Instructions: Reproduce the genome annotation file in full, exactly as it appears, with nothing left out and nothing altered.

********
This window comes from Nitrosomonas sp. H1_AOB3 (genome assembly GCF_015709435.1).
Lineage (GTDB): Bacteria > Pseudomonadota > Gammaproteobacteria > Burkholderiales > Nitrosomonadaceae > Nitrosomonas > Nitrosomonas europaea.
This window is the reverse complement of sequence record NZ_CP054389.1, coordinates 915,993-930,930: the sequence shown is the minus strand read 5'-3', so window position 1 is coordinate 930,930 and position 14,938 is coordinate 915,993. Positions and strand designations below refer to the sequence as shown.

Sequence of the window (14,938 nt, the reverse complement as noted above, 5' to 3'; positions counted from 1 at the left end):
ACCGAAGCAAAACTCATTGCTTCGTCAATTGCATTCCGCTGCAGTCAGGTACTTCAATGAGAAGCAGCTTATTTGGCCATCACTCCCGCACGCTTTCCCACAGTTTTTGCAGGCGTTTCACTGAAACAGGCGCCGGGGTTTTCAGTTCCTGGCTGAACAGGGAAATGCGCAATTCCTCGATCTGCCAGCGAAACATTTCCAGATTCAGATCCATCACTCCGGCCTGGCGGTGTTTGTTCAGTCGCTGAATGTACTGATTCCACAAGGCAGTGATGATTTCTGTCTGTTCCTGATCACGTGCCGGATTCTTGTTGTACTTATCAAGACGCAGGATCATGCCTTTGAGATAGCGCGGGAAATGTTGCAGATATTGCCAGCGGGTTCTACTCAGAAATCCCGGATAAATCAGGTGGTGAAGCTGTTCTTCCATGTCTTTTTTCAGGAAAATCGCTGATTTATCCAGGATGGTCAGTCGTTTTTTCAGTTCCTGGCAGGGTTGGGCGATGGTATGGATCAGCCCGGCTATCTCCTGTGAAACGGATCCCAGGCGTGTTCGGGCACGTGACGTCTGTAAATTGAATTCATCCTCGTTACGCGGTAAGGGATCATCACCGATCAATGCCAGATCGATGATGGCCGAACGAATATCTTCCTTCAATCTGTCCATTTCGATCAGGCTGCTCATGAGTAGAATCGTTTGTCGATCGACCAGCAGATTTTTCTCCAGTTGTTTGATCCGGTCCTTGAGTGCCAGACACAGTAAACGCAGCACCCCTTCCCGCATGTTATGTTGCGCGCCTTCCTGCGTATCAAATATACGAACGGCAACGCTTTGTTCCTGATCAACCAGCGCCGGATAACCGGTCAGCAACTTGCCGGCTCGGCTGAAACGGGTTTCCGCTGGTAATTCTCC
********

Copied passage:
This window comes from Nitrosomonas sp. H1_AOB3 (genome assembly GCF_015709435.1).
Lineage (GTDB): Bacteria > Pseudomonadota > Gammaproteobacteria > Burkholderiales > Nitrosomonadaceae > Nitrosomonas > Nitrosomonas europaea.
This window is the reverse complement of sequence record NZ_CP054389.1, coordinates 915,993-930,930: the sequence shown is the minus strand read 5'-3', so window position 1 is coordinate 930,930 and position 14,938 is coordinate 915,993. Positions and strand designations below refer to the sequence as shown.

Sequence of the window (14,938 nt, the reverse complement as noted above, 5' to 3'; positions counted from 1 at the left end):
ACCGAAGCAAAACTCATTGCTTCGTCAATTGCATTCCGCTGCAGTCAGGTACTTCAATGAGAAGCAGCTTATTTGGCCATCACTCCCGCACGCTTTCCCACAGTTTTTGCAGGCGTTTCACTGAAACAGGCGCCGGGGTTTTCAGTTCCTGGCTGAACAGGGAAATGCGCAATTCCTCGATCTGCCAGCGAAACATTTCCAGATTCAGATCCATCACTCCGGCCTGGCGGTGTTTGTTCAGTCGCTGAATGTACTGATTCCACAAGGCAGTGATGATTTCTGTCTGTTCCTGATCACGTGCCGGATTCTTGTTGTACTTATCAAGACGCAGGATCATGCCTTTGAGATAGCGCGGGAAATGTTGCAGATATTGCCAGCGGGTTCTACTCAGAAATCCCGGATAAATCAGGTGGTGAAGCTGTTCTTCCATGTCTTTTTTCAGGAAAATCGCTGATTTATCCAGGATGGTCAGTCGTTTTTTCAGTTCCTGGCAGGGTTGGGCGATGGTATGGATCAGCCCGGCTATCTCCTGTGAAACGGATCCCAGGCGTGTTCGGGCACGTGACGTCTGTAAATTGAATTCATCCTCGTTACGCGGTAAGGGATCATCACCGATCAATGCCAGATCGATGATGGCCGAACGAATATCTTCCTTCAATCTGTCCATTTCGATCAGGCTGCTCATGAGTAGAATCGTTTGTCGATCGACCAGCAGATTTTTCTCCAGTTGTTTGATCCGGTCCTTGAGTGCCAGACACAGTAAACGCAGCACCCCTTCCCGCATGTTATGTTGCGCGCCTTCCTGCGTATCAAATATACGAACGGCAACGCTTTGTTCCTGATCAACCAGCGCCGGATAACCGGTCAGCAACTTGCCGGCTCGGCTGAAACGGGTTTCCGCTGGTAATTCTCC